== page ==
Choosing  just three books was quite a challenge. There were several more that I would have liked to have mentioned. Then there are all the books published before 2009 that I only got round to reading last year, or reread. So here is my longer list, noting my favourites of the poetry books I read in 2009.

Impredehora – Yvette Christansë

Flashes – Carol Leff

The State of Poetry- Roger McGough

Burnt Offering – Joan Metelerkamp

Rage against the Beast – Sonwabo Meyi

Strange Fruit – Helen Moffet

Thirst – Mary Oliver

Séance for the Body – Wendy Woodward

Tongues of their Mothers – Makhosazana Xaba

Oleander – Fiona Zerbst

Changing name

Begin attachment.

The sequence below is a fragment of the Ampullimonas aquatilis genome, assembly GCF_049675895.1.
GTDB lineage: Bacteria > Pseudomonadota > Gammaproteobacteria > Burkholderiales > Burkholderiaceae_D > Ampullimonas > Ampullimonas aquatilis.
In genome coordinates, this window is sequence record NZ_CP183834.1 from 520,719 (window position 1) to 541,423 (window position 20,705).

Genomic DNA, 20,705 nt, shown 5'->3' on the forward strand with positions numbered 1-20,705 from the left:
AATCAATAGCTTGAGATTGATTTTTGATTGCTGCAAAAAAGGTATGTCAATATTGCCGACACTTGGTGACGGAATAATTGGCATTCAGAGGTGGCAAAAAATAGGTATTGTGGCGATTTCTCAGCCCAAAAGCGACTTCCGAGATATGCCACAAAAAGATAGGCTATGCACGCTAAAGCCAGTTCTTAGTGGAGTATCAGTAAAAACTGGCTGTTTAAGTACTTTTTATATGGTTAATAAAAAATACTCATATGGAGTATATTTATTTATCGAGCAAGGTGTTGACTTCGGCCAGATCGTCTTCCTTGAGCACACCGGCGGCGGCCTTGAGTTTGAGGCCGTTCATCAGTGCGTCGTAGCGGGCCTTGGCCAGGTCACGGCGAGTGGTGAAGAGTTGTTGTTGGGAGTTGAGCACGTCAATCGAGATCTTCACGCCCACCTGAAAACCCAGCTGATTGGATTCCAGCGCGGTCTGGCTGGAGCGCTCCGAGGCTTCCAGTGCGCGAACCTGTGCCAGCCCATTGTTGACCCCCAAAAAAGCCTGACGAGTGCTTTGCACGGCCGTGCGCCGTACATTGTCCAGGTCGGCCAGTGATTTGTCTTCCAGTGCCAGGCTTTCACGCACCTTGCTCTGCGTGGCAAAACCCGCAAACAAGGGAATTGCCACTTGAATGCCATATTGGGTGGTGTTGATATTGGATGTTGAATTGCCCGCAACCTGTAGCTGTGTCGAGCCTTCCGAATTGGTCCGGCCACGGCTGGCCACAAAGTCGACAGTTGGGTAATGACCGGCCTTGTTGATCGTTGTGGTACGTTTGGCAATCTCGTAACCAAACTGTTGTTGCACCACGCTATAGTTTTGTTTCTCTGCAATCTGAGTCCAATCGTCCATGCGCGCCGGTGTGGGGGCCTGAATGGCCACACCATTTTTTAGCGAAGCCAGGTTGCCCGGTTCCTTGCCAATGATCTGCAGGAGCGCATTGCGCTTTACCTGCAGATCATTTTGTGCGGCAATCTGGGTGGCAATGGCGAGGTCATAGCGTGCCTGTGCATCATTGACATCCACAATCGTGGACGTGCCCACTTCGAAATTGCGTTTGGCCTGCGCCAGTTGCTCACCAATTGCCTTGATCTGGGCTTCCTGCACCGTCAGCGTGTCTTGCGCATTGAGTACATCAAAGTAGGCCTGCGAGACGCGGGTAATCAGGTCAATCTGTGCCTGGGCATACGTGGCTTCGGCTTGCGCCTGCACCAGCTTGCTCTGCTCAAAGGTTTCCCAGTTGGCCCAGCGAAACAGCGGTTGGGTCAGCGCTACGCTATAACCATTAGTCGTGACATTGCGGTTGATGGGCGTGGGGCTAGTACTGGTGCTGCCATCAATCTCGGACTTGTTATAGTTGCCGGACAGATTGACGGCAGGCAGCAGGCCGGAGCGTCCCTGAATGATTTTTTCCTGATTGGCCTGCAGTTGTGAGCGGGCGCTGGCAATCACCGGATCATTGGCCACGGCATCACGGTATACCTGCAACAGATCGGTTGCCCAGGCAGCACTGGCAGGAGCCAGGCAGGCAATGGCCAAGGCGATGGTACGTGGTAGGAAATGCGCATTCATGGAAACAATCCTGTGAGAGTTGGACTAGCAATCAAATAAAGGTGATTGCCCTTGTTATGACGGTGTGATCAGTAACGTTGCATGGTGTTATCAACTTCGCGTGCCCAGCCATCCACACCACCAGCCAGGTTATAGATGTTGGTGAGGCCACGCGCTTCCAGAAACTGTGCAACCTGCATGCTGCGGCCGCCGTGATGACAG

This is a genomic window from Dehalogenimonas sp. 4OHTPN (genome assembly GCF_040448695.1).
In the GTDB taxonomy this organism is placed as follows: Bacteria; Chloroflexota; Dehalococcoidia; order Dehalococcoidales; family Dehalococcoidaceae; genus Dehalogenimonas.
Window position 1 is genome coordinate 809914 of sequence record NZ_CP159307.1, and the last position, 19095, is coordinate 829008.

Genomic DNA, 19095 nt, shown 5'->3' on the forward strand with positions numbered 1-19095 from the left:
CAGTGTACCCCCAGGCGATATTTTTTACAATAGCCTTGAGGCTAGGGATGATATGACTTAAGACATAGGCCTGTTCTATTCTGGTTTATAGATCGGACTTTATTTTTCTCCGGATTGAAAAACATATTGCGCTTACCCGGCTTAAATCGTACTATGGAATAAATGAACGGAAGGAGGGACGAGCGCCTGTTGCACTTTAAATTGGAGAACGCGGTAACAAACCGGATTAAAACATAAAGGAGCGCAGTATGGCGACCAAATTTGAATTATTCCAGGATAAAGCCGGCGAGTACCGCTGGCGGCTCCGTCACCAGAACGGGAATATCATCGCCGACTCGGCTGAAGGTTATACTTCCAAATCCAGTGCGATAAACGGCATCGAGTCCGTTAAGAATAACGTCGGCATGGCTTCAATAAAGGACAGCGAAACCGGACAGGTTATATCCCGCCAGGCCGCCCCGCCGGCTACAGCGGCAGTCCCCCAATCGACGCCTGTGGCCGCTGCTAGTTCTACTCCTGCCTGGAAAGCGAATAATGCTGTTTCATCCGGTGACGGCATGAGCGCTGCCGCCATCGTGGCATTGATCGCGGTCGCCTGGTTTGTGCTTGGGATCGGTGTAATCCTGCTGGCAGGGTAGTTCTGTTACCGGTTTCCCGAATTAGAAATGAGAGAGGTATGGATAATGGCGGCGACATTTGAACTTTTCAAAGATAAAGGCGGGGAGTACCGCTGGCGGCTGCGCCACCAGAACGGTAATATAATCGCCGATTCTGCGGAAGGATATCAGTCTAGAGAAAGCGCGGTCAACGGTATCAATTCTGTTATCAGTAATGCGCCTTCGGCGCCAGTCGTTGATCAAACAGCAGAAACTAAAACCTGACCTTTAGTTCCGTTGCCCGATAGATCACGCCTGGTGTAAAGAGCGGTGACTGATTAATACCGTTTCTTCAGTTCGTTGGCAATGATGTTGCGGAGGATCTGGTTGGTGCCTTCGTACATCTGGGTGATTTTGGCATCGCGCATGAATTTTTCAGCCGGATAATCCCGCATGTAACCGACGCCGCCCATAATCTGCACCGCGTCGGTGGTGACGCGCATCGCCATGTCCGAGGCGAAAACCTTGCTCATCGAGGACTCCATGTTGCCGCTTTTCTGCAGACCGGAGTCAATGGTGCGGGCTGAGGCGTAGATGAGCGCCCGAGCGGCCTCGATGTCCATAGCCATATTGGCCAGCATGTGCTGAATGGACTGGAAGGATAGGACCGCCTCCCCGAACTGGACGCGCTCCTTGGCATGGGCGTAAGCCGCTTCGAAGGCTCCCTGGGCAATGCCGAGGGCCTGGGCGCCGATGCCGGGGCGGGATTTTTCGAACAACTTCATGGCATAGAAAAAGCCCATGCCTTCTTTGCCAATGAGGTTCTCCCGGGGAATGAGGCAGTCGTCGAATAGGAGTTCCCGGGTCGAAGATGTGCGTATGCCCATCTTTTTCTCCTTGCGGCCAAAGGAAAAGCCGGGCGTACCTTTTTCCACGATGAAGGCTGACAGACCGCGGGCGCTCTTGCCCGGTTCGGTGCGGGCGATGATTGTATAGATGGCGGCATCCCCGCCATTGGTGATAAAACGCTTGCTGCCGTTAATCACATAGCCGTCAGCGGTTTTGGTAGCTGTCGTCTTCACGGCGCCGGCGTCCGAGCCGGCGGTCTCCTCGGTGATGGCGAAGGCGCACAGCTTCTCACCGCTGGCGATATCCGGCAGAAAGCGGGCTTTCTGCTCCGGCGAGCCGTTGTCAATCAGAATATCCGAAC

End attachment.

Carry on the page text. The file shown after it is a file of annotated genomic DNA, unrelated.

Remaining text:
If anyone has actually been reading this blog from the beginning you will have noticed the name changing a few times. As a writer I find the titles to be the most difficult part of writing a poem, and it seems a blog is not very different.

A new year, a new title. Which will hopefully be the permanent name. I wanted to use the title of one of my poems and decided to go with The Crystal Calligrapher. Not only do I really like the poem, but after a life time of people making puns about my name, I figured I was entitled to do it too.

The poem The Crystal Calligrapher speaks about writing, which is the prime topic of this blog, and about painting with light; which is rather what we are doing as we blog. My words will be read, not on a page, but on a computer screen. I also like the idea of each entry being frozen in time, left to linger in cyberspace long after it was written, even after the writer has forgotten it and readers have faded away. Yet our words remain.

The Crystal Calligrapher (first published in Carapace)

the crystal calligrapher

is frozen in time

pen ever poised

painting with light